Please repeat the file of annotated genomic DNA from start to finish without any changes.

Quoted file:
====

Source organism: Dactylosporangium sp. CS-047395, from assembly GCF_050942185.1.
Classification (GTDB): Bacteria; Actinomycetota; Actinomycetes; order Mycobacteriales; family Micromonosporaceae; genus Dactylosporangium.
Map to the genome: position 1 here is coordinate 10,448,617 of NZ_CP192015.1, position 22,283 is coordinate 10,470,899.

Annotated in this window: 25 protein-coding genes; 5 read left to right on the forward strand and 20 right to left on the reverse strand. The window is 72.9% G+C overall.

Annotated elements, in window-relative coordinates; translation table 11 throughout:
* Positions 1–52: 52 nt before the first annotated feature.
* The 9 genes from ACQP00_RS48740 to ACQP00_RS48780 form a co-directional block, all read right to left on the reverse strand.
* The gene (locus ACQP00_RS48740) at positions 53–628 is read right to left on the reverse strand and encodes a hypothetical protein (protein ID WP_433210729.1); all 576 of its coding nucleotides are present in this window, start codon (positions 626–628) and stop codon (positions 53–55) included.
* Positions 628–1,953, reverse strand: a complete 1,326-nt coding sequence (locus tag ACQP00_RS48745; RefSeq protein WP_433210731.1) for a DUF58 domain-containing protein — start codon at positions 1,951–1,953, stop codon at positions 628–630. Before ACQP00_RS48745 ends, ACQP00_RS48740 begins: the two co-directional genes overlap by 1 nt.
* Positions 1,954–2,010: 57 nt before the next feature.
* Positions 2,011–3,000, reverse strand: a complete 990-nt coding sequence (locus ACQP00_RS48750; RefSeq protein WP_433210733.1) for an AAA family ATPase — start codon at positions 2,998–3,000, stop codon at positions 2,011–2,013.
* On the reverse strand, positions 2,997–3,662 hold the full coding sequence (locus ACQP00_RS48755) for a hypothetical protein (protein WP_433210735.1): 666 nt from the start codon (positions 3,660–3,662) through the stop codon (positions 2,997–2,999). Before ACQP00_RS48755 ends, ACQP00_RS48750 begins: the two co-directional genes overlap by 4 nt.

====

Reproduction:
Source organism: Dactylosporangium sp. CS-047395, from assembly GCF_050942185.1.
Classification (GTDB): Bacteria; Actinomycetota; Actinomycetes; order Mycobacteriales; family Micromonosporaceae; genus Dactylosporangium.
Map to the genome: position 1 here is coordinate 10,448,617 of NZ_CP192015.1, position 22,283 is coordinate 10,470,899.

Annotated in this window: 25 protein-coding genes; 5 read left to right on the forward strand and 20 right to left on the reverse strand. The window is 72.9% G+C overall.

Annotated elements, in window-relative coordinates; translation table 11 throughout:
* Positions 1–52: 52 nt before the first annotated feature.
* The 9 genes from ACQP00_RS48740 to ACQP00_RS48780 form a co-directional block, all read right to left on the reverse strand.
* The gene (locus ACQP00_RS48740) at positions 53–628 is read right to left on the reverse strand and encodes a hypothetical protein (protein ID WP_433210729.1); all 576 of its coding nucleotides are present in this window, start codon (positions 626–628) and stop codon (positions 53–55) included.
* Positions 628–1,953, reverse strand: a complete 1,326-nt coding sequence (locus tag ACQP00_RS48745; RefSeq protein WP_433210731.1) for a DUF58 domain-containing protein — start codon at positions 1,951–1,953, stop codon at positions 628–630. Before ACQP00_RS48745 ends, ACQP00_RS48740 begins: the two co-directional genes overlap by 1 nt.
* Positions 1,954–2,010: 57 nt before the next feature.
* Positions 2,011–3,000, reverse strand: a complete 990-nt coding sequence (locus ACQP00_RS48750; RefSeq protein WP_433210733.1) for an AAA family ATPase — start codon at positions 2,998–3,000, stop codon at positions 2,011–2,013.
* On the reverse strand, positions 2,997–3,662 hold the full coding sequence (locus ACQP00_RS48755) for a hypothetical protein (protein WP_433210735.1): 666 nt from the start codon (positions 3,660–3,662) through the stop codon (positions 2,997–2,999). Before ACQP00_RS48755 ends, ACQP00_RS48750 begins: the two co-directional genes overlap by 4 nt.